Back To Top

Gallery Exhibitions

Museum Exhibitions & Projects


New York Times


Art in Review

Lehmann Maupin
540 West 26th Street, Chelsea Through tomorrow

If the Whitney Museum's "Summer of Love" exhibition extended into the present, the work of the Japanese painter and sculptor who goes by the name Mr. might be included, albeit with a parental warning posted. Discovered by the impresario artist Takashi Murakami, Mr. is a product of Japan's otaku or "cute" subculture, a mostly male domain obsessed with anime, manga and young adolescents.

Mr.' s terminally cute, denim-clad sculptured waifs resemble fourth- . generation flower children, as well as Muffie dolls, the younger predecessors to Barbies. Their heads are enormous. Their chirpy smiles reveal bright pink tongues. Their platesize eyes are hallucinatory worlds unto themselves, with rainbow-colored irises and dreamlike scenes.

The eyes have it, for me, along with the impeccable craft and scale and the intense Pop colors - all are at their best in this sculpture, which you can imagine working well in a children's playground. Nearly everything else alternates between treacle and creepiness.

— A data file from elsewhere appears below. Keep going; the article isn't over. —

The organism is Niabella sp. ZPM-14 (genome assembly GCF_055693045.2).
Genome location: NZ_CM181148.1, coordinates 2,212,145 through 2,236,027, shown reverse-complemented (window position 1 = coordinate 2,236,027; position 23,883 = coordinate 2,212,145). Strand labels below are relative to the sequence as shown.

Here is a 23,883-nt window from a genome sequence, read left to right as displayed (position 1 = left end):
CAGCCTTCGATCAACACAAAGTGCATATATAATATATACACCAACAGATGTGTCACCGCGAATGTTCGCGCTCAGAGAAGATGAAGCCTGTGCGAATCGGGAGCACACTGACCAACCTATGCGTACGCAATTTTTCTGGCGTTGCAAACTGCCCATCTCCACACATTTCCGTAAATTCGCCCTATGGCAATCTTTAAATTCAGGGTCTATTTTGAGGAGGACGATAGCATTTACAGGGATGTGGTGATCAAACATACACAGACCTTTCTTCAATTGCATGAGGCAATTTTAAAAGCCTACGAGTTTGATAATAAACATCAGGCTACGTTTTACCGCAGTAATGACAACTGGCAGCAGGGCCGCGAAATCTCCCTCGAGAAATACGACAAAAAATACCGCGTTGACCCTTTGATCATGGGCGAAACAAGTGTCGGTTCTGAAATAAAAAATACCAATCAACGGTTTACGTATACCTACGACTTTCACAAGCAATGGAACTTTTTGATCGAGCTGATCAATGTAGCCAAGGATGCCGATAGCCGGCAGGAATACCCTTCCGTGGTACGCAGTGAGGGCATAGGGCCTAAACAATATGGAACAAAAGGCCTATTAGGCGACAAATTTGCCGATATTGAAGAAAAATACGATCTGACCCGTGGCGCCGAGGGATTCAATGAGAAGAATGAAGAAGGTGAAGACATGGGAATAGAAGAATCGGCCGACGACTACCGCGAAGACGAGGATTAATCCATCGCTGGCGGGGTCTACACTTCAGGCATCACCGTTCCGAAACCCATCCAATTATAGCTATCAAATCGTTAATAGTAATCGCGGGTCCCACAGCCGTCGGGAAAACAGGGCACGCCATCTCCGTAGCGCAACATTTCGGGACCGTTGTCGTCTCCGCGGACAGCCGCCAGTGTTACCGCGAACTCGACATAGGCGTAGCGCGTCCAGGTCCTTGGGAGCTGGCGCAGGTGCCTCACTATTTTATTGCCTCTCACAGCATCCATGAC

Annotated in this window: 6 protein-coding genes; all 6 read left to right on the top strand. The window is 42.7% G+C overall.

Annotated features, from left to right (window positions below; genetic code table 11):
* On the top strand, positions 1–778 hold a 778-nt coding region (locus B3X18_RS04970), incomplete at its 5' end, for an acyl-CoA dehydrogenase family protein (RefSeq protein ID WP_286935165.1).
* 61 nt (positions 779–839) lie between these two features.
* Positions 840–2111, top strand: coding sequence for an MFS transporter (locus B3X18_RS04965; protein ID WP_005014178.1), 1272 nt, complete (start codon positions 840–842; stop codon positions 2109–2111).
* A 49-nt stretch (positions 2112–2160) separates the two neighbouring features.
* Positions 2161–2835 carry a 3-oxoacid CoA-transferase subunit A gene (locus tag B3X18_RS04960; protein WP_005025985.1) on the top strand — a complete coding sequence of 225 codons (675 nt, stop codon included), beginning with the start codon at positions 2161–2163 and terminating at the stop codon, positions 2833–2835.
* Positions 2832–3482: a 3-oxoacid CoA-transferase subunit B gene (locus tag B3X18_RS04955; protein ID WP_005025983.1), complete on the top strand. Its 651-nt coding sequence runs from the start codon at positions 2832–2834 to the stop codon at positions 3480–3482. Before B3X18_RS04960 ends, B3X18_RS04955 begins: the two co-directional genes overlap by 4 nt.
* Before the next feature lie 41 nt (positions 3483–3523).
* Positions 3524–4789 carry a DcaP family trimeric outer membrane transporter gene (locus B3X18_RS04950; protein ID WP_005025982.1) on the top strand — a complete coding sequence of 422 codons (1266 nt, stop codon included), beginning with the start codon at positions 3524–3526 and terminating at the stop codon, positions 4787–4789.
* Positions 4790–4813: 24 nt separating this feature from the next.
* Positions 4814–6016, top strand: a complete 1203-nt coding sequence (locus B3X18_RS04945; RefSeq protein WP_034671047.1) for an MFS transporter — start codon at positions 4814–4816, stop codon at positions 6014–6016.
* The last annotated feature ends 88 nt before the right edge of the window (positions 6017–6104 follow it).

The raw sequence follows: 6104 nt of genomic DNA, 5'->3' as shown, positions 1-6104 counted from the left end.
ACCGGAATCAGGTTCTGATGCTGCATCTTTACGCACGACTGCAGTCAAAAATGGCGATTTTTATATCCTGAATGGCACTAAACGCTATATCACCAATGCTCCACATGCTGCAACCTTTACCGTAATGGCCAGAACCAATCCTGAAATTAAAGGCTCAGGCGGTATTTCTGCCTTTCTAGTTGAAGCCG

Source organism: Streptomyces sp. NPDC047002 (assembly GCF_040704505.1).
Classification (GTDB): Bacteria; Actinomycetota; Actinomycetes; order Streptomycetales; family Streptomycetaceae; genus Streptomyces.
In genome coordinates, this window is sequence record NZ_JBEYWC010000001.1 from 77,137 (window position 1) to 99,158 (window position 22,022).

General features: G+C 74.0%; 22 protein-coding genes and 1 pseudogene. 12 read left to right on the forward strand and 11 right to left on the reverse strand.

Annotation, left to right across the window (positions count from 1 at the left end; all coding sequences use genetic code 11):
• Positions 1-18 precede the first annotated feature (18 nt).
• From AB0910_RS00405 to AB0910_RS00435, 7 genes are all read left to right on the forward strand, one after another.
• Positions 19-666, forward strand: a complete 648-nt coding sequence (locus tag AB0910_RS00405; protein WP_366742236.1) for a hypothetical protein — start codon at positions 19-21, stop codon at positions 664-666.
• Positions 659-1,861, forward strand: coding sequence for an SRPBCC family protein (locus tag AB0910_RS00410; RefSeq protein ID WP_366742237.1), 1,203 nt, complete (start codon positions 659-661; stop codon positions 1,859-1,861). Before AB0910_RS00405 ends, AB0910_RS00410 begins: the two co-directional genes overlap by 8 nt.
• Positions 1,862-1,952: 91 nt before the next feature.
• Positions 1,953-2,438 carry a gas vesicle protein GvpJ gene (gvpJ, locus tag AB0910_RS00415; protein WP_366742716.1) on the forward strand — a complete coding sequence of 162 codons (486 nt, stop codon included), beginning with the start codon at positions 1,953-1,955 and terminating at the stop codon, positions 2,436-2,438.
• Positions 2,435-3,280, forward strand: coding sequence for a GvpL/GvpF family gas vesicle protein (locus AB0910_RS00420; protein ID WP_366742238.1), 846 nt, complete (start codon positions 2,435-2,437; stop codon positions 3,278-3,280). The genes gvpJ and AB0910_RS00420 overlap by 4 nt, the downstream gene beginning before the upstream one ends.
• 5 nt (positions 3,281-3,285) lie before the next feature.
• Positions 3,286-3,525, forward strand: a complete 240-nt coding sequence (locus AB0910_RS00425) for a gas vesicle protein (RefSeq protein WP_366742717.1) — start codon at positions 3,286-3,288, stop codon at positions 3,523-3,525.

His paintings could be storybook illustrations, sometimes for adults only. In "A Song I Heard a Long Time Ago," a naked little girl stands between the legs of a naked man who appears to have a self-portrait of Mr. tattooed on his buttock. The contrast between the bright figures and the drabber, more realistic background can have an interesting tension.

"Ah, Akihabara," a mural-size ode to the bustling Tokyo district that is the center 'Of all things Otaku has an epic, cartoony density, with the main figures' inner anxieties depicted in thought balloons. The older, shifty Otaku men are clearly discernible, Mr. included.

The formal force of the work makes you wonder what kind of artist Mr. might be if he resolved some of his wildly apparent issues. Cute enough to eat alive is not an interesting aesthetic quality.